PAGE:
Hedwig and the Angry Inch: A love story that broke taboos

The film was unmistakably ahead of its time and able to make distinctions between gender, sexuality, and drag in a way that the mainstream culture is only catching up with. For Yassine Senghor, a specialist in LGBT diversity and inclusion, Hedwig’s power lies in the way he exploits the difficulty of defining himself when no label is appropriate. “The movie doesn’t necessarily specifically describe what the trip is like for everyone, it’s very personal for Hedwig, but I think it highlights that confusion when you’re in a space where there isn’t necessarily language to define you. ” This is different from the drag performed by Hedwig, but Senghor believes that the power of the drag is also in the foreground. “This highlights that drag is not necessarily an exploration of identity but has the power to subvert gender ideas, make fun of them and challenge the status quo.”

Changing identities

Of course, as times change and the world progresses, gender drag and nonconformity has become much more accepted; but certain elements of Hedwig have become more controversial. Lillian Crawford, a cultural writer whose Listen to Lillian podcast and newsletter explores representations of the genre in British films, watched the film recently and although she found a lot to admire (“the songs are so good!”) , other elements were less comfortable. “There’s this ominous almost fetishization of her body by the GI who finds her and also her mother, which sort of subscribes to the thesis that trans people are only trans because their parents wanted them to be. of a different kind at their birth. Trans representation before and since [the film] focused on some sort of traumatic event that makes you trans. (The film implies that Hedwig was abused by their father as a child.)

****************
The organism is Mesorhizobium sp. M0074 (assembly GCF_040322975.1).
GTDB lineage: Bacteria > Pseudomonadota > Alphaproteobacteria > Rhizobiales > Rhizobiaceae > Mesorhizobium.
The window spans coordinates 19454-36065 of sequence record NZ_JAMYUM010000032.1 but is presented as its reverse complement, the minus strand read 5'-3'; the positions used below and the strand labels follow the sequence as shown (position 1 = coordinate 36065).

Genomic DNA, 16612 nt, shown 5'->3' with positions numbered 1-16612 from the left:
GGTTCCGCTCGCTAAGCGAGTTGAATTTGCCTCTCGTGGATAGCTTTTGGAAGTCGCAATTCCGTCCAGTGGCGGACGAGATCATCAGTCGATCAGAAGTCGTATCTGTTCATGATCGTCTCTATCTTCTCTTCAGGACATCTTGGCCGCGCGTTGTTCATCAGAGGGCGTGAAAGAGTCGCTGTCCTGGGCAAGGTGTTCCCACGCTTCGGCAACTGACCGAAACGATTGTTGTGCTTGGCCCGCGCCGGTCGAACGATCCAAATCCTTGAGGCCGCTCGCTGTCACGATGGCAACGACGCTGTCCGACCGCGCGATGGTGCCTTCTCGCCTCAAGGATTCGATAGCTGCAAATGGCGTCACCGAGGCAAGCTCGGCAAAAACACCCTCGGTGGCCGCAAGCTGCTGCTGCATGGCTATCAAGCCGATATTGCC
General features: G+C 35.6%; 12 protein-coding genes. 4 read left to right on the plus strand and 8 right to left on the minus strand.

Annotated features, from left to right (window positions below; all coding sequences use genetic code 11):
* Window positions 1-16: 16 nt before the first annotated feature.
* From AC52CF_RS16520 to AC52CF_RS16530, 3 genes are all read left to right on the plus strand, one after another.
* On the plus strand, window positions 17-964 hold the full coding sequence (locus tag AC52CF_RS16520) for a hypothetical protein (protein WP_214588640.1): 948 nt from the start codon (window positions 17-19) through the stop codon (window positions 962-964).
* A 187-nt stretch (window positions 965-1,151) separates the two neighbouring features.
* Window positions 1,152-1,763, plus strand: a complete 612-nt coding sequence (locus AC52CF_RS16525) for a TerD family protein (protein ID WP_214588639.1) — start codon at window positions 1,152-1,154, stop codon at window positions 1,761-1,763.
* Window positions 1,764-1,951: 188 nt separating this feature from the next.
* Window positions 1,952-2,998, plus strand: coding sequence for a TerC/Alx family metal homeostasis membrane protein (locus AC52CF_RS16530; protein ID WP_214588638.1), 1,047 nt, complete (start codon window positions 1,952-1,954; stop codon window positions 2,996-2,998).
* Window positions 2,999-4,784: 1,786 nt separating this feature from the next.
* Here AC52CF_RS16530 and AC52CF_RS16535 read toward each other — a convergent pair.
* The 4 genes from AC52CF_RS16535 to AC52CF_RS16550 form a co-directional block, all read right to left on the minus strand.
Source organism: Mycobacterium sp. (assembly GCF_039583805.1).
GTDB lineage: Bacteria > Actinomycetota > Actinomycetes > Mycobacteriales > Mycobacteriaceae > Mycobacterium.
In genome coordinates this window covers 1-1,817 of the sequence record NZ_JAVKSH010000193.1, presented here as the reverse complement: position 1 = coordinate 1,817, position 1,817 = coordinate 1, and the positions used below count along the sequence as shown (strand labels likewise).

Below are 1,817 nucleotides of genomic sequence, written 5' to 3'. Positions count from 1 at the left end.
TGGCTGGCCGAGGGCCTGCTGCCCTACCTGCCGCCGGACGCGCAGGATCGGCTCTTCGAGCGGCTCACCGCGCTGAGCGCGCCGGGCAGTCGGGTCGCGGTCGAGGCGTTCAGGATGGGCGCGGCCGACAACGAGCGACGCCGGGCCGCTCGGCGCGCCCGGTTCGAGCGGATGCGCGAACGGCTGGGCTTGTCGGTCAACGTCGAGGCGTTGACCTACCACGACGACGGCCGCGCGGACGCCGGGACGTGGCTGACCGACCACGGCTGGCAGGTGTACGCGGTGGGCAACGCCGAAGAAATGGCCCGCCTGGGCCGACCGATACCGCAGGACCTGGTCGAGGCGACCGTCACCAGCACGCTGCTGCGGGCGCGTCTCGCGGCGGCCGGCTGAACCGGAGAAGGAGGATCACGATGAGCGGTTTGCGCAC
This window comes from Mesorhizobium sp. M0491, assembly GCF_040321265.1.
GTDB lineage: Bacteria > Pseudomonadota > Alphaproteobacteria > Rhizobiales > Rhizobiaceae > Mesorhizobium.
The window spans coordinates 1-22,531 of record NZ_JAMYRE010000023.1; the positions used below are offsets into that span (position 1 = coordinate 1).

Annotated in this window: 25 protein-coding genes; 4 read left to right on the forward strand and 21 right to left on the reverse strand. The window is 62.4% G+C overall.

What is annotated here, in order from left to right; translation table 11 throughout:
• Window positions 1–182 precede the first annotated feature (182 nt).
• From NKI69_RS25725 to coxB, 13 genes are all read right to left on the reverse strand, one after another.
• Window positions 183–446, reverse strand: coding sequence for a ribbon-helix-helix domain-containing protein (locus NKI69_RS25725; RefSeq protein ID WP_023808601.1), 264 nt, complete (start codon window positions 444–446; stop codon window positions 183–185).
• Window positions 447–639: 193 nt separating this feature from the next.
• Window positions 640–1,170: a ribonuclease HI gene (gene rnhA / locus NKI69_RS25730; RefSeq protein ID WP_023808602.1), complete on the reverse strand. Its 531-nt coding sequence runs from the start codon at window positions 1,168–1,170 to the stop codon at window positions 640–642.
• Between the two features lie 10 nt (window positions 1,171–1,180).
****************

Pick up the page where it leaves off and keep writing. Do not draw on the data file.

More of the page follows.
But for its creators, Hedwig is not a trans story. “I can almost certainly say that we never used the word trans when writing,” says Trask. We were telling a person’s story and we were interested in dualities in general and gender duality was one of them, but that was just part of what made Hedwig. forced into the operation and when, later in the film, Hedwig sings Wig in a Box, they are reinforced by female expression, but the film ends on Midnight Radio where Hedwig finds strength and self-acceptance in removing all the artifices. is withdrawn at the end, ”Mitchell says. “The character is now naked saying, ‘OK, it’s me, call me whatever you want… Meet my type, I won’t be tagged anymore”. has aged, he adds: “In terms of genre, things have definitely changed for the better. I’ve never really been a person on the label, but I know it’s very important when you’re young. It was very important for me to go out, it is very important to say what you are and then as you get older you forget what you are. You barely remember your phone number, but you are sometimes reminded that these categories are important to people. “

When Trask was writing Hedwig, he wanted to explore the genre binary fallacy. “When I was writing Tear Me Down I was very interested in using the Berlin Wall metaphor. The song names these different binary dualities as male / female, up / down, slavery / freedom, communist / capitalist. In the post-wall period, there was this real research among countries that could no longer define themselves as aligned with Russia or aligned with the US Who are we without this wall? There’s not much difference between a bridge and a wall, they are both human constructions. The Berlin Wall was the same way gender is – the division between men and women and what that means for who people are as persons is a human construction. We are taught to believe that gender is immutable but it can go downhill. “

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